The clashes continued and both sides hurled Molotov cocktails and other projectiles at one another. Eventually, a fire broke out in the building. Many of the pro-Russian activists perished from heat, smoke inhalation, or jumping from the upper floors. Of the 48 that died, more than 40 were pro-Russians who died at the building.

A pro-Russian activist hurls an object at supporters of the Kiev government during clashes in the streets of Odessa on May 2. (Reuters)

The Fallout

The events in Odessa were a clear turning point in the Ukrainian conflict. The deadly clash exacerbated an already tense and unstable situation, hardening the resolve of both sides of the conflict. While Ukraine had largely avoided deadly clashes since the annexation of Crimea, with only a few exceptions, the Odessa tragedy is often seen as a watershed moment in pushing the dilemma towards full-out armed conflict. A year later, the war in Ukraine has claimed more than 6,000 lives and displaced well over a million Ukrainians. After May 2, Odessa stabilized as the Donbas region of eastern Ukraine spiraled into an even deeper quagmire of war and mutual recrimination.

Odessa on May 2, 2015. One year later. While the Donbas region of eastern Ukraine remains gripped by violence, the city of Odessa is under the secure control of the Ukrainian government and has remained largely calm.

The Odessa tragedy was used by the Russian media machine for destructive ends, perhaps playing a decisive role in deepening the Ukrainian crisis. State-controlled or influenced media groups, such as RT or Rossiya 24, provided a one-sided and falsified narrative of the events, portraying the tragedy as the result of Ukrainian neo-Nazis ruthlessly attacking peaceful and unarmed pro-Russian demonstrators. Ukrainians and supporters of the current Ukrainian government accuse Russia of using the tragedy to further Russian military objectives.

An example of RT’s coverage of the events, which has been criticized as biased and misleading:

The Russian FM spoke about how, for some time now, Europe has been very selective in its judgment of such ideologies, sometimes simply “ignoring” telltale signs, some of which have included all-out marches commemorating the fighters of the SS. After violent clashes between radical pro-Kiev activists and people wearing St. George ribbons commonly used by Ukrainian anti-government protesters, the radicals raided a nearby protester tent camp. The camp was then allegedly torched and people residing there sought protection from their opponents in the local House of Trade Unions.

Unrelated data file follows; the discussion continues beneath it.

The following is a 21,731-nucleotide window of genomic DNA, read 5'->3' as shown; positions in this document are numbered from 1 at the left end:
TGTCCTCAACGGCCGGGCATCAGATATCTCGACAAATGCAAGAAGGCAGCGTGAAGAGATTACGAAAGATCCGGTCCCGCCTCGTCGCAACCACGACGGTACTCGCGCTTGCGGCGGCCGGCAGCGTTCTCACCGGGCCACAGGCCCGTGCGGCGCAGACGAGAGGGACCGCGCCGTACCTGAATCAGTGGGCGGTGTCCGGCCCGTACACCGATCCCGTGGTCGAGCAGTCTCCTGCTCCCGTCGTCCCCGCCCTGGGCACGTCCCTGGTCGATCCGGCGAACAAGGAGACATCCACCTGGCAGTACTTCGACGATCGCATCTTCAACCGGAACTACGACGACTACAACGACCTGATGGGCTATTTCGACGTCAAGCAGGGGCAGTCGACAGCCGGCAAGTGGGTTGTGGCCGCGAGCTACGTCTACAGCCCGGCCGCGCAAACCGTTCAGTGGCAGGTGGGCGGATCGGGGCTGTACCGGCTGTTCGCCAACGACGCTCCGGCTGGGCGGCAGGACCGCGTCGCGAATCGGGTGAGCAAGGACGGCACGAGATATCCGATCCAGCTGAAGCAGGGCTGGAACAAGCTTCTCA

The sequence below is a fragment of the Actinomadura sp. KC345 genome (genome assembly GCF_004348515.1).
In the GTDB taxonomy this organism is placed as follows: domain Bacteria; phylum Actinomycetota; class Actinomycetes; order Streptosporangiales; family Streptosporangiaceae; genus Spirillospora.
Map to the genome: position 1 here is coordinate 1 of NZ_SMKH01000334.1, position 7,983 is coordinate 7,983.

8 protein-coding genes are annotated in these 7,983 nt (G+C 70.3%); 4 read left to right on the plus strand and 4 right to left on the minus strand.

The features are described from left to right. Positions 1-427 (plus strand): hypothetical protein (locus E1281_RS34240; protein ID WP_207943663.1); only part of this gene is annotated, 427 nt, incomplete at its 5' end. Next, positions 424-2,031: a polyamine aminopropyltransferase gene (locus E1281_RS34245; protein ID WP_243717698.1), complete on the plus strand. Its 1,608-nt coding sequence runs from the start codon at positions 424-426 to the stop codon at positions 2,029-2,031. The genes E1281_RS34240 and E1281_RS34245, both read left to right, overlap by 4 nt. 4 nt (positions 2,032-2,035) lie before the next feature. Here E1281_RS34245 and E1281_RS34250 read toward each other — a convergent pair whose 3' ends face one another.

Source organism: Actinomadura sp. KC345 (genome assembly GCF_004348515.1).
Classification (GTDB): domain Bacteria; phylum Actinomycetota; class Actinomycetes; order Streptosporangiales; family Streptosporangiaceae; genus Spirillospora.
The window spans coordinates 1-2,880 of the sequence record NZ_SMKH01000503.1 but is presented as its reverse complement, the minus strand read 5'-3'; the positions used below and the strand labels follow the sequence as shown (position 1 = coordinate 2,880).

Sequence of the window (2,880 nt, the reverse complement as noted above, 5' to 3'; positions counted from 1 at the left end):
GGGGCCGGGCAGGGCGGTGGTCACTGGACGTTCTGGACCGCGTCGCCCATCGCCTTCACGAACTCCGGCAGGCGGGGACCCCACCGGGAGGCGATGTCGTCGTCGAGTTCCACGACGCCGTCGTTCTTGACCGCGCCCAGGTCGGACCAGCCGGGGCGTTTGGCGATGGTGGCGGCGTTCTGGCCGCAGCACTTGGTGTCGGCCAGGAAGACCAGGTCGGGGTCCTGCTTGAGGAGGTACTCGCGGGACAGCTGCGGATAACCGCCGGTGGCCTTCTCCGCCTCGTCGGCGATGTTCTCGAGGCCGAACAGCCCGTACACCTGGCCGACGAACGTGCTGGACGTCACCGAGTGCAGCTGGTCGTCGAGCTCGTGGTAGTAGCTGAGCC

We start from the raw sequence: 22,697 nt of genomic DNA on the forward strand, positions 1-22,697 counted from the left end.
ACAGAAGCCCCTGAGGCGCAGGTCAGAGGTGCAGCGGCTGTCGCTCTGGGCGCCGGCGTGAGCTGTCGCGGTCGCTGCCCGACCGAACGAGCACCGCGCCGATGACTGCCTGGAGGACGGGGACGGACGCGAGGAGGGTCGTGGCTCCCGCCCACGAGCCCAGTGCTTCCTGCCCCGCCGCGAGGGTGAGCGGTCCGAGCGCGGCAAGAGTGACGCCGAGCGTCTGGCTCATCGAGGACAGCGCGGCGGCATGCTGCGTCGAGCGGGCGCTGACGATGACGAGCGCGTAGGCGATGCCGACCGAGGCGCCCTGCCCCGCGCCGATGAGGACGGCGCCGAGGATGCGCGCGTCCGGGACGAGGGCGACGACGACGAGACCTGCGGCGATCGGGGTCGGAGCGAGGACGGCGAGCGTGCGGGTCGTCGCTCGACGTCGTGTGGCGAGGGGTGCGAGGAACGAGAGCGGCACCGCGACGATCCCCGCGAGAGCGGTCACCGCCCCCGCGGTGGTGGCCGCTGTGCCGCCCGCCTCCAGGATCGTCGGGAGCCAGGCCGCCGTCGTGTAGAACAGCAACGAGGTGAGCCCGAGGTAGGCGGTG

Many Russian media reports tried to trump up the events to make the tragedy as gruesome and black-and-white as possible, exaggerating certain aspects of the clashes. For example, many Russian media outlets reported that many of the pro-Russian victims had been strangled or beaten to death building, insinuating that Ukrainian extremists had purposely massacred a large number of pro-Russians. Other Russian media reports were found to be outright false, with several Russian outlets running with stories that claimed that Odessa’s large Jewish population was under attack and at risk from Ukrainian nationalists.

For its part, the Ukrainian media’s depiction of the events was also one-sided, ignoring the violence perpetrated by pro-Ukrainian demonstrations by focusing instead on the actions of the pro-Russian camp, the incompetence of the police, or improbable scenarios to explain the fire. Some Ukrainian officials and media insinuated that the tragedy was a planned provocation by Russia to irreversibly deepen the conflict in Ukraine and harden divisions. The view that the pro-Ukrainian demonstrators might be responsible for a large number of deaths is criticized by some as not having been taken seriously by the media and government officials.

Pro-Ukrainian demonstrators hold flares and make their way to the trade union building, in Odessa, Ukraine.Photo: AP

The Investigation